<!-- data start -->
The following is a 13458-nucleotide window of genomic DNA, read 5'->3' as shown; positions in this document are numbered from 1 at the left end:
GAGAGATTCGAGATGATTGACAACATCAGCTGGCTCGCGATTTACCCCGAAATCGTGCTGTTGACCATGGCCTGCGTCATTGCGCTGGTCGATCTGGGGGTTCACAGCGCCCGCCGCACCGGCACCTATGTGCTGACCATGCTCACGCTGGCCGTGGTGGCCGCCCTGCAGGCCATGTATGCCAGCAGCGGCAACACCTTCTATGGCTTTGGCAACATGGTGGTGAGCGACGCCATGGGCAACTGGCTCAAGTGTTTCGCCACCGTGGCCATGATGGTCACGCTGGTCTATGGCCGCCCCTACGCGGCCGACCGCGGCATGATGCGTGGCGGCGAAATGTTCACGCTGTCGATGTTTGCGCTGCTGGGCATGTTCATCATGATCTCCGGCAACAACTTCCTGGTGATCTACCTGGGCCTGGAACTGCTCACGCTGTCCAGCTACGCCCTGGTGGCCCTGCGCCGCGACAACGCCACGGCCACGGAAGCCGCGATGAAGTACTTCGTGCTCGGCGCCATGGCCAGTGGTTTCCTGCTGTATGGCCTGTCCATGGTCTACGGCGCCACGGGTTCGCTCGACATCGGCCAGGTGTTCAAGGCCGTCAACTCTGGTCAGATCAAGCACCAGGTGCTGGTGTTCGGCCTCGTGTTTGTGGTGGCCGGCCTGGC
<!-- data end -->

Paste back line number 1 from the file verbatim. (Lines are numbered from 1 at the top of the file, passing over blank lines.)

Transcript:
The following is a 13458-nucleotide window of genomic DNA, read 5'->3' as shown; positions in this document are numbered from 1 at the left end: